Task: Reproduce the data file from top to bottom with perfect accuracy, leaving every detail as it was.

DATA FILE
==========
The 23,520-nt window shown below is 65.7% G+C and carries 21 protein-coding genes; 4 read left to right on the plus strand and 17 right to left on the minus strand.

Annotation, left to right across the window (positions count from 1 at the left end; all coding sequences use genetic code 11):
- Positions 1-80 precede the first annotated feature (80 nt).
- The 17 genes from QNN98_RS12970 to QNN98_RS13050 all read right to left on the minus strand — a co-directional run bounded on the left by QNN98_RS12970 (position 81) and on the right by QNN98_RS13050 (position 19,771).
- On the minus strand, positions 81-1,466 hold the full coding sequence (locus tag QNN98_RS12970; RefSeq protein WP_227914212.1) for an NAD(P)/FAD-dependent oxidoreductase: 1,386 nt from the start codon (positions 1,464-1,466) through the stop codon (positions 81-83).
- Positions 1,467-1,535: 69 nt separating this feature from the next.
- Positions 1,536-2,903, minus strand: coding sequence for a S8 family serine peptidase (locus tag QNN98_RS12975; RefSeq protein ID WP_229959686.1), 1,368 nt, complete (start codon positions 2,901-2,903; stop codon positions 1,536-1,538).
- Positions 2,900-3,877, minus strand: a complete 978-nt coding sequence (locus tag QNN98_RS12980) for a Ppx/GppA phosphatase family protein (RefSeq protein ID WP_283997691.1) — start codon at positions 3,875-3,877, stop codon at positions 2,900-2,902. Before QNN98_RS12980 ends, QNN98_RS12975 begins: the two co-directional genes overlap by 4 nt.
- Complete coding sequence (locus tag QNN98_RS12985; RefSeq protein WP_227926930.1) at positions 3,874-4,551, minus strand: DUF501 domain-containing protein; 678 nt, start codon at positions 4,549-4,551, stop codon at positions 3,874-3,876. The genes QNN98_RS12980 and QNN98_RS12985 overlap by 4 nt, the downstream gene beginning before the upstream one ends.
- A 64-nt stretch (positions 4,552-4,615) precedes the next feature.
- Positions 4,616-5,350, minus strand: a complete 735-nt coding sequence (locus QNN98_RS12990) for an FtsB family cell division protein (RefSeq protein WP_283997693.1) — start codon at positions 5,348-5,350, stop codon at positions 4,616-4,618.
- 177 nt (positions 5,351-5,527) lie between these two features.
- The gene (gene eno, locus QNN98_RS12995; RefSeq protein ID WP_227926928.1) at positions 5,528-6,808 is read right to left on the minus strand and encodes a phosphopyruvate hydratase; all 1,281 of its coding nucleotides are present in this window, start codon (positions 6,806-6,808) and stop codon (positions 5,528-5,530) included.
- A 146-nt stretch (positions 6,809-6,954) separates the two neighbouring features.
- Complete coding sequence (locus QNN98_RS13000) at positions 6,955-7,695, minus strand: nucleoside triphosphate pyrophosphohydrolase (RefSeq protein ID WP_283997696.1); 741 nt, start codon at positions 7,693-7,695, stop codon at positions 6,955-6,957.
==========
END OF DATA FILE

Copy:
The 23,520-nt window shown below is 65.7% G+C and carries 21 protein-coding genes; 4 read left to right on the plus strand and 17 right to left on the minus strand.

Annotation, left to right across the window (positions count from 1 at the left end; all coding sequences use genetic code 11):
- Positions 1-80 precede the first annotated feature (80 nt).
- The 17 genes from QNN98_RS12970 to QNN98_RS13050 all read right to left on the minus strand — a co-directional run bounded on the left by QNN98_RS12970 (position 81) and on the right by QNN98_RS13050 (position 19,771).
- On the minus strand, positions 81-1,466 hold the full coding sequence (locus tag QNN98_RS12970; RefSeq protein WP_227914212.1) for an NAD(P)/FAD-dependent oxidoreductase: 1,386 nt from the start codon (positions 1,464-1,466) through the stop codon (positions 81-83).
- Positions 1,467-1,535: 69 nt separating this feature from the next.
- Positions 1,536-2,903, minus strand: coding sequence for a S8 family serine peptidase (locus tag QNN98_RS12975; RefSeq protein ID WP_229959686.1), 1,368 nt, complete (start codon positions 2,901-2,903; stop codon positions 1,536-1,538).
- Positions 2,900-3,877, minus strand: a complete 978-nt coding sequence (locus tag QNN98_RS12980) for a Ppx/GppA phosphatase family protein (RefSeq protein ID WP_283997691.1) — start codon at positions 3,875-3,877, stop codon at positions 2,900-2,902. Before QNN98_RS12980 ends, QNN98_RS12975 begins: the two co-directional genes overlap by 4 nt.
- Complete coding sequence (locus tag QNN98_RS12985; RefSeq protein WP_227926930.1) at positions 3,874-4,551, minus strand: DUF501 domain-containing protein; 678 nt, start codon at positions 4,549-4,551, stop codon at positions 3,874-3,876. The genes QNN98_RS12980 and QNN98_RS12985 overlap by 4 nt, the downstream gene beginning before the upstream one ends.
- A 64-nt stretch (positions 4,552-4,615) precedes the next feature.
- Positions 4,616-5,350, minus strand: a complete 735-nt coding sequence (locus QNN98_RS12990) for an FtsB family cell division protein (RefSeq protein WP_283997693.1) — start codon at positions 5,348-5,350, stop codon at positions 4,616-4,618.
- 177 nt (positions 5,351-5,527) lie between these two features.
- The gene (gene eno, locus QNN98_RS12995; RefSeq protein ID WP_227926928.1) at positions 5,528-6,808 is read right to left on the minus strand and encodes a phosphopyruvate hydratase; all 1,281 of its coding nucleotides are present in this window, start codon (positions 6,806-6,808) and stop codon (positions 5,528-5,530) included.
- A 146-nt stretch (positions 6,809-6,954) separates the two neighbouring features.
- Complete coding sequence (locus QNN98_RS13000) at positions 6,955-7,695, minus strand: nucleoside triphosphate pyrophosphohydrolase (RefSeq protein ID WP_283997696.1); 741 nt, start codon at positions 7,693-7,695, stop codon at positions 6,955-6,957.